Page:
ENERGY STARS: Launched 25 years ago, every home Providence Homes builds is Energy Star-certified

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  • | 12:00 p.m. June 9, 2017
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By Maggie FitzRoy, Contributing Writer

During the recession of 1992, Bill Cellar got a good deal on a couple of lots in a Jacksonville subdivision and launched his business, Providence Homes.

He built a spec house on one of the lots, closed on it in 1993 and has kept going ever since.

“Built one house the first year, then two the next year, then doubled every year,” said Cellar, whose company officially celebrated its 25th anniversary April 28.

His first year in business, Cellar said he was his only employee — “chief cook and bottle washer.”

Now, his company builds about 200 homes a year, with models in many Northeast Florida communities.

Providence Homes also was awarded an Energy Partner of the Year award in April by the U.S. Environmental Protection Agency.

Since this was the third year in a row the Jacksonville-based builder earned that designation, the company also received an Energy Partner Sustained Excellence Award during the ceremony April 26 in Washington, D.C.

“We were one of seven builders nationally to receive the award for sustained excellence, said Robert Goettlicher, vice president of sales and marketing. “And the only one in Jacksonville.”

Every home it builds is Energy Star-certified, President and COO Sean Junker said. Providence’s homes range in price from the low $200,000s to the $800,000s, but they concentrate on making every one they build energy efficient — a byproduct of building a better and tighter house, constructed according to building science techniques.

It’s possible for a builder to build one home that meets Energy Star standards “and say they are an Energy Star Builder. But that can lead to a misunderstanding, because it doesn’t mean your home is Energy Star,” Junker said.

Energy Star homes are built to strict standards, and “most of our homes are 50 percent more efficient than a code-built home today. With that comes a healthier, quieter, more comfortable home,” he said.

Providence Homes joined the Energy Star program in 2009 after the EPA made the designation available to new homes.

Long used as a rating for appliances, homes built with the Energy Star label must meet stringent requirements that show they are designed and built to standards above the local building code.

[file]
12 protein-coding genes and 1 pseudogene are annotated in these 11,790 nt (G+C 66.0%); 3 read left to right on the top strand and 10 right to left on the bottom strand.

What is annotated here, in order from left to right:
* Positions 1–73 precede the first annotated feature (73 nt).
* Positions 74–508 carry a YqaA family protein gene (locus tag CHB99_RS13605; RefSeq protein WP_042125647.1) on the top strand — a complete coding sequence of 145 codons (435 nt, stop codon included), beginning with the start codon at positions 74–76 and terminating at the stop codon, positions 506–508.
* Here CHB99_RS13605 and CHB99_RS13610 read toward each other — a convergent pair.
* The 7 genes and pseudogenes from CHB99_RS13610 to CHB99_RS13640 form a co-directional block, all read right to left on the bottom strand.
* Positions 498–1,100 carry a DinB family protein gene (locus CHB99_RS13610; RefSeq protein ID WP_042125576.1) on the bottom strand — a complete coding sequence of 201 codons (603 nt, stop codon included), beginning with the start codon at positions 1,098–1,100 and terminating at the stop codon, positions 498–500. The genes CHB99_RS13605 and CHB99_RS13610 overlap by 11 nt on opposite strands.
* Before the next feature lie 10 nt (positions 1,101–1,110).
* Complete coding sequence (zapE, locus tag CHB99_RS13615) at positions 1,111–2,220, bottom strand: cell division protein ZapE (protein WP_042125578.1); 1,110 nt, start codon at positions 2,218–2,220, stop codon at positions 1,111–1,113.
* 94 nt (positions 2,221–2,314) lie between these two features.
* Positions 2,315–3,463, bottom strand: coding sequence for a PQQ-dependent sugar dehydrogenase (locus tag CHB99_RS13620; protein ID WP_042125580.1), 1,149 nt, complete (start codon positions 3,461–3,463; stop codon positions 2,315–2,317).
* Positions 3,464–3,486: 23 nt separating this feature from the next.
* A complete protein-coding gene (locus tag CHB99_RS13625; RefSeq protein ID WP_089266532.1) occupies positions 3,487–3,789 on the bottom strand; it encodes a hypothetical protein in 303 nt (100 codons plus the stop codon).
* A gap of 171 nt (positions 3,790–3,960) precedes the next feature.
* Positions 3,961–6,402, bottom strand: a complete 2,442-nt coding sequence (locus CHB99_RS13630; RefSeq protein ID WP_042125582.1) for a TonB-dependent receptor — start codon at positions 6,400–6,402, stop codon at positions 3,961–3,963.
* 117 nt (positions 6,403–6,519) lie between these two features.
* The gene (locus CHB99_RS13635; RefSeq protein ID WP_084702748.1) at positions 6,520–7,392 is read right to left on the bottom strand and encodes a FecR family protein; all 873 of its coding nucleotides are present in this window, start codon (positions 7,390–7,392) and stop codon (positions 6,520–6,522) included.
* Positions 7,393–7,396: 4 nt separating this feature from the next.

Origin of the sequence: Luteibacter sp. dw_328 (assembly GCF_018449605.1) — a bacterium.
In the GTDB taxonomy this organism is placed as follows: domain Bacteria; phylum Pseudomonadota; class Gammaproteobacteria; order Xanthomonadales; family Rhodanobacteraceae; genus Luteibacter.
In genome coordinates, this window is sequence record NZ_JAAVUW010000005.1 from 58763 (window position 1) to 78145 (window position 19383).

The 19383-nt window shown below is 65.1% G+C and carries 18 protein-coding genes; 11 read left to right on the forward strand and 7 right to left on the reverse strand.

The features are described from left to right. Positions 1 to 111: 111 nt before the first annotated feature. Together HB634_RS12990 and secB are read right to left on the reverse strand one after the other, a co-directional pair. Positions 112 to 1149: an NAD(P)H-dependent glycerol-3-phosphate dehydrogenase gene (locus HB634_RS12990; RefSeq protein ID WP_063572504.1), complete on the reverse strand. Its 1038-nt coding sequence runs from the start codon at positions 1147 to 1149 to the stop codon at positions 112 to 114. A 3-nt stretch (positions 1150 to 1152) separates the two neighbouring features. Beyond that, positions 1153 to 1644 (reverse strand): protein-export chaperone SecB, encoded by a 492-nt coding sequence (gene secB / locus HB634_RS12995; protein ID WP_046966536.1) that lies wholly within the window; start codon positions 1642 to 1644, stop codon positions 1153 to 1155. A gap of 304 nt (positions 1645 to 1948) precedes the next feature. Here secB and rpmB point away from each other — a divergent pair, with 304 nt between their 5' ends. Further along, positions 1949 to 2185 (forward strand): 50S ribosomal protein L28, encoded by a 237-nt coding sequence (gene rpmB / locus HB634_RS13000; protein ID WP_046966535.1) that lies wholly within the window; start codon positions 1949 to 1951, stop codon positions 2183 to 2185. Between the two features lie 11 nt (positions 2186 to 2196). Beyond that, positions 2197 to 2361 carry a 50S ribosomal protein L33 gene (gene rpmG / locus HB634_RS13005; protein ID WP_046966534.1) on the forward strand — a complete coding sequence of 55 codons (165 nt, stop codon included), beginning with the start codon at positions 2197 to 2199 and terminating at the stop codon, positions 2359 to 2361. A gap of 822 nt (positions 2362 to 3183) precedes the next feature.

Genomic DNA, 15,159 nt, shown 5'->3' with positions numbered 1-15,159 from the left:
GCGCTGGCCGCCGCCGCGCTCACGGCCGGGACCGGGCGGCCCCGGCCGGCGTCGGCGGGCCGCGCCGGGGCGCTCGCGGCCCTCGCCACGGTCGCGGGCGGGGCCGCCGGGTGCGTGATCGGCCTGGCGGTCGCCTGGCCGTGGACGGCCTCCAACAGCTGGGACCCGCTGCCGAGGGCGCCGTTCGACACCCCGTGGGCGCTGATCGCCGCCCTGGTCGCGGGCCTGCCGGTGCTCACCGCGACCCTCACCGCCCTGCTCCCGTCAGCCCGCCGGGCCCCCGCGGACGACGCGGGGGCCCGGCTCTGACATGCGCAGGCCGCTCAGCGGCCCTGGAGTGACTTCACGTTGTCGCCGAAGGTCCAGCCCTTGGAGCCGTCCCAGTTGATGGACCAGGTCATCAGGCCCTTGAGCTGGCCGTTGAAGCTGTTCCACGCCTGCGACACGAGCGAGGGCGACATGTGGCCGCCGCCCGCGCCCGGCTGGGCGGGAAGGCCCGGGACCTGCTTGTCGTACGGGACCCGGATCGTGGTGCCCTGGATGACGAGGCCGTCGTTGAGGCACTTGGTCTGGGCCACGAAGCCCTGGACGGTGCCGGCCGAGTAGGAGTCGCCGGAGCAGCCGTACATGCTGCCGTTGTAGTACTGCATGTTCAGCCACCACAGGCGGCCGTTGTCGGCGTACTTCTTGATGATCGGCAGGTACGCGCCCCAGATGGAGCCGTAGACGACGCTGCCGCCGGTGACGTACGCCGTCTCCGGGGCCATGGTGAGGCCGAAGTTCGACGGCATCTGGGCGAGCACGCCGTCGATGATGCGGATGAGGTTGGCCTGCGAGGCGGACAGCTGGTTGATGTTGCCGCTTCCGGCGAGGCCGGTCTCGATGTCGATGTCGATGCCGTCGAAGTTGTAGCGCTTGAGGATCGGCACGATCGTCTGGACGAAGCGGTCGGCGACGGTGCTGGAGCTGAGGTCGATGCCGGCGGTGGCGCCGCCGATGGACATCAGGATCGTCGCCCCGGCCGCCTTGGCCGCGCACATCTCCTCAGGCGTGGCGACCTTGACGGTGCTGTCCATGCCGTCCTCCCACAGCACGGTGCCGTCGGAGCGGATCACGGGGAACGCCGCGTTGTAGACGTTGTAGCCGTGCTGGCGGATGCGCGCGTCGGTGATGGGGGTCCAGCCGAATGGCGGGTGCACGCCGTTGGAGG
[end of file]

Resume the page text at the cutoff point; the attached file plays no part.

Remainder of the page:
They must be inspected, tested and verified by an independent third party and must be at least 20 to 30 percent more energy efficient than comparable code-built homes.

Providence builds its homes according to a system designed by a mechanical engineer that includes proper duct design, windows, doors, HVAC engineering, insulation and air filtration, Goettlicher said.

Providence also uses advanced framing techniques to assure homes are airtight and draft free to eliminate air leaks and maintain indoor air quality.

“If it was just about parts, everybody would just buy the parts,” Goettlicher said.

Instead, “this is a process that requires time and money,” he said.

It also saves the homeowner money. Based on an average of 367 homes that closed over the last two years, he said, “our homes are on average saving homeowners $798 a year in energy costs.”

Locally owned, and building only in Northeast Florida, Providence bills itself as “Jacksonville’s hometown builder.”

Cellar built his first home in 1992 in the Marietta Forest community on the Westside. The company now is building in many communities in St. Johns County, including Nocatee, where it has been active since 2012.

Providence’s primary targeted market is families, Junker said, so it concentrates on neighborhoods with the best schools, and attracts move-up buyers who often are buying their second or third home.

One of four builders in Nocatee’s new Outlook at Twenty Mile neighborhood, Providence offers a diversity of products on 60-, 70- and 80-foot-wide lots there.

Until recently, it featured a “Discovery House” in Twenty Mile Village that was purposely left half built so that customers and Realtors could look behind the walls to see the energy techniques and materials used, including insulation.

Providence applies spray foam under the roof deck that seals the home at the roof line, Goettlicher said. Completely sealing the attic, “it allows us to move the air-conditioning unit from inside the house into the attic,” he said.

The attic becomes conditioned space, which picks up square footage inside the house, as much as 60 to 80 square feet.

Cellar is proud of how far his company has come in a quarter-century, and its dedication to energy efficiency and quality building practices.

“I think of us as the best of the local, private builders in Jacksonville,” he said. “We are getting a great reputation. But at the end of the day, we have to build a great product, a great house, and on top of that, stay advanced.”